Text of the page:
FAT entries for end-of-file and bad cluster can be different. Under
	   MS-DOS 0xfff8 is used for EOF and Atari employs 0xffff by  default,
	   but	both  systems  recognize  all  values  from 0xfff8...0xffff as
	   end-of-file. MS-DOS uses only 0xfff7 for  bad  clusters,  where  on
	   Atari values 0xfff0...0xfff7 are for this purpose (but the standard
	   value is still 0xfff7).

       -b  Make read-only boot sector check.

       -d  Delete the specified file. If more that one	file  with  that  name
	   exists, the first one is deleted.

       -f  Salvage unused cluster chains to files. By default, unused clusters
	   are added to the free disk space except in auto mode (-a).

       -l  List path names of files being processed.

       -n  No-operation mode: non-interactively check for  errors,  but	 don't
	   write anything to the filesystem.

       -p  Same as (-a), for compatibility with other *fsck.

       -r  Interactively  repair  the filesystem. The user is asked for advice
	   whenever there is more than one approach to fix an inconsistency.

       -t  Mark unreadable clusters as bad.

       -u  Try to undelete the specified file. fsck.fat tries  to  allocate  a
	   chain  of  contiguous unallocated clusters beginning with the start
	   cluster of the undeleted file.

       -v  Verbose mode. Generates slightly more output.

       -V  Perform a verification pass. The filesystem check is repeated after
	   the	first  run.  The  second  pass should never report any fixable
	   errors. It may  take	 considerably  longer  than  the  first	 pass,
	   because  the	 first	pass may have generated long list of modifica‐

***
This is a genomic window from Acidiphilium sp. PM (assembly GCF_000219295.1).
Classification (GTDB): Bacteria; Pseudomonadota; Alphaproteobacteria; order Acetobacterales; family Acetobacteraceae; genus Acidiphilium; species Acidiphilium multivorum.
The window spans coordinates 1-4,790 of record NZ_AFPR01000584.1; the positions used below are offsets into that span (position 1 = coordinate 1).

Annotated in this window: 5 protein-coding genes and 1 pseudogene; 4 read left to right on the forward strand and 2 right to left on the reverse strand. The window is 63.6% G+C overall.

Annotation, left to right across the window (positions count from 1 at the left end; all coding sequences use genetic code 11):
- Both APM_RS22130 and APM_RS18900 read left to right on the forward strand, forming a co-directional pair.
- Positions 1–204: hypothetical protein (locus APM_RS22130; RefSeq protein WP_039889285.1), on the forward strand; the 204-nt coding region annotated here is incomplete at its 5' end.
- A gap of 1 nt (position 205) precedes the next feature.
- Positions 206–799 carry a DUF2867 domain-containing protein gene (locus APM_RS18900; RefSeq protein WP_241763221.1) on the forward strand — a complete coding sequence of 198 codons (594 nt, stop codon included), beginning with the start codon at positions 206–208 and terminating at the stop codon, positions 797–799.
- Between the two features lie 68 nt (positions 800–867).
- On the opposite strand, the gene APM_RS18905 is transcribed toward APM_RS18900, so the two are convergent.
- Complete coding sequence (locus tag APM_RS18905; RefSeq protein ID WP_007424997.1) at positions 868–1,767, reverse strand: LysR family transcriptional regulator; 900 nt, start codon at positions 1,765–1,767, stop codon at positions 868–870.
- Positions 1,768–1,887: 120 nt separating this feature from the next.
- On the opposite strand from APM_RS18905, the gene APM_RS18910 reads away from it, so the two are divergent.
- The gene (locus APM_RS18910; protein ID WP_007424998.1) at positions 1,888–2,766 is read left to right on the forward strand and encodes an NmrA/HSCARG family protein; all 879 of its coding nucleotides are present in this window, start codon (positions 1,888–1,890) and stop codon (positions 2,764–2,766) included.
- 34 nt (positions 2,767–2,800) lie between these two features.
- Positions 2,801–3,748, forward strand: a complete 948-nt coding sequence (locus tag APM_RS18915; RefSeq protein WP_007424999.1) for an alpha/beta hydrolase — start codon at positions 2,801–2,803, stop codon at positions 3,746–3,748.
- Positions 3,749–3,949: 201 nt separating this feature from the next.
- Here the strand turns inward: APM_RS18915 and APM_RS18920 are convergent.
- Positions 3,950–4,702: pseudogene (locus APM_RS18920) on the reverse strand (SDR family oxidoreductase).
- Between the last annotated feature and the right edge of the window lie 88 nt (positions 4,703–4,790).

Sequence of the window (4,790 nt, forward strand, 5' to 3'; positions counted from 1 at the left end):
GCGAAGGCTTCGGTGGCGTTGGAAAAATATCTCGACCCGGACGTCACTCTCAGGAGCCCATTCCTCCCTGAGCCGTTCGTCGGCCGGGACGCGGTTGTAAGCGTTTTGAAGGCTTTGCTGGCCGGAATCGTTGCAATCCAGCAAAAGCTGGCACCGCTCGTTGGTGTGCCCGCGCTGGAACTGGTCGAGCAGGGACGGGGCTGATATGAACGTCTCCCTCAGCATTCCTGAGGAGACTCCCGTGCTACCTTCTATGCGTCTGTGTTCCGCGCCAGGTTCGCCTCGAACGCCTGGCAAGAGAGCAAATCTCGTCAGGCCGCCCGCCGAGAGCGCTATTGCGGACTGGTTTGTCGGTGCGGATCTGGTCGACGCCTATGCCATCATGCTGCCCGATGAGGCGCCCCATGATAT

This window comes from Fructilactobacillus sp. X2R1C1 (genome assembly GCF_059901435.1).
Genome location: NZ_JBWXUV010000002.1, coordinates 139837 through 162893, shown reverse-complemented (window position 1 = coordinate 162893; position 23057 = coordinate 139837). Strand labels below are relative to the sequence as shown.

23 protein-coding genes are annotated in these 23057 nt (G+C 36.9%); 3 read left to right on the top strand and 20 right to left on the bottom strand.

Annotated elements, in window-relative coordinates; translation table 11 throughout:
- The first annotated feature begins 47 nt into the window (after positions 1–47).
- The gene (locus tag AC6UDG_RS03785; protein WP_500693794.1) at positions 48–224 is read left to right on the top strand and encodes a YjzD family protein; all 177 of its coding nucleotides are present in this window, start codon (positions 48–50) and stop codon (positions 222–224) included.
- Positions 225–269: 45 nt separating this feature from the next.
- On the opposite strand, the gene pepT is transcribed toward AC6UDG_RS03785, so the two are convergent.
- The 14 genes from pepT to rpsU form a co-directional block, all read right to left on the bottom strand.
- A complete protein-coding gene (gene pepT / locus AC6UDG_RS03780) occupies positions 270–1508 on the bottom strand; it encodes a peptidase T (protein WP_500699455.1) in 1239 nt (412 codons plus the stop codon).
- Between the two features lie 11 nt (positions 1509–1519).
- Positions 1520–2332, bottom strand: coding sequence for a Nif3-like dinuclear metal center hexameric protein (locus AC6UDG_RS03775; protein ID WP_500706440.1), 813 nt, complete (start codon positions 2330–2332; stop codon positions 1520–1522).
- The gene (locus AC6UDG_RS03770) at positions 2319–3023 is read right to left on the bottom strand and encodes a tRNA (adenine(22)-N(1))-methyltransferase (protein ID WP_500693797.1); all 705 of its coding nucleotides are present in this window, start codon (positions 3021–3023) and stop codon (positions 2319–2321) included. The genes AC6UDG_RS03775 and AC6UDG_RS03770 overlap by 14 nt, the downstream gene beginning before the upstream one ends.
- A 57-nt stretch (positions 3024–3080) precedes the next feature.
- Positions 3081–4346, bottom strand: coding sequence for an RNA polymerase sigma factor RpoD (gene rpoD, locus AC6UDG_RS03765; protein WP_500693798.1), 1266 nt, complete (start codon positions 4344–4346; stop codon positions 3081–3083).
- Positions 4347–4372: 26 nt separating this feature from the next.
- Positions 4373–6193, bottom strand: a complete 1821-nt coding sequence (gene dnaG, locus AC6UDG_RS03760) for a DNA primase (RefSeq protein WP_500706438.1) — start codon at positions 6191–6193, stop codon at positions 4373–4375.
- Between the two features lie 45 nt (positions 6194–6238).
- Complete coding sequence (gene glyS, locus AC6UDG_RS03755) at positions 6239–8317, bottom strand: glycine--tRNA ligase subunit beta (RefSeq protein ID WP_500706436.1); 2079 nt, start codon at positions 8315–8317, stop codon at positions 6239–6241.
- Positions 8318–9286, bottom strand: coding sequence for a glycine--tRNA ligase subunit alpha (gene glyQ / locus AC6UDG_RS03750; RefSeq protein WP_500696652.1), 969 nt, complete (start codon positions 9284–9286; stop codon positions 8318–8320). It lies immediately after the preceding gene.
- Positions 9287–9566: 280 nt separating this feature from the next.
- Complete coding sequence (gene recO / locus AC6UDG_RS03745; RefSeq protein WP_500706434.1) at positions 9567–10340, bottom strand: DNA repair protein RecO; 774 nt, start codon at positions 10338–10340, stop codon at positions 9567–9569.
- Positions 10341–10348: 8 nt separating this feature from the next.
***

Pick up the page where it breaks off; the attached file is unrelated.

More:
tions that have to be scanned for each disk read.

       -w  Write changes to disk immediately.

       -y  Same as -a (automatically repair filesystem) for compatibility with
	   other fsck tools.

       Note:  If -a and -r are absent, the filesystem is only checked, but not

       0   No recoverable errors have been detected.

       1   Recoverable errors have been detected or fsck.fat has discovered an
	   internal inconsistency.

       2   Usage error. fsck.fat did not access the filesystem.

       fsck0000.rec, fsck0001.rec, ...
	   When	 recovering from a corrupted filesystem, fsck.fat dumps recov‐
	   ered data into files named 'fsckNNNN.rec' in the top	 level	direc‐
	   tory of the filesystem.

       Does  not  create  .  and  ..  files  where  necessary. Does not remove
       entirely empty  directories.  Should  give  more	 diagnostic  messages.
       Undeleting files should use a more sophisticated algorithm.


       More  information  about	 fsck.fat  and	dosfstools  can	 be  found  at

       dosfstools  were	  written   by	 Werner	  Almesberger	<werner.almes‐
       berger@lrc.di.epfl.ch>,	Roman Hodek <Roman.Hodek@informatik.uni-erlan‐
       gen.de>,	 and  others.  The  current  maintainer	 is   Daniel   Baumann

3.0.26				  2014-03-07			   FSCK.FAT(8)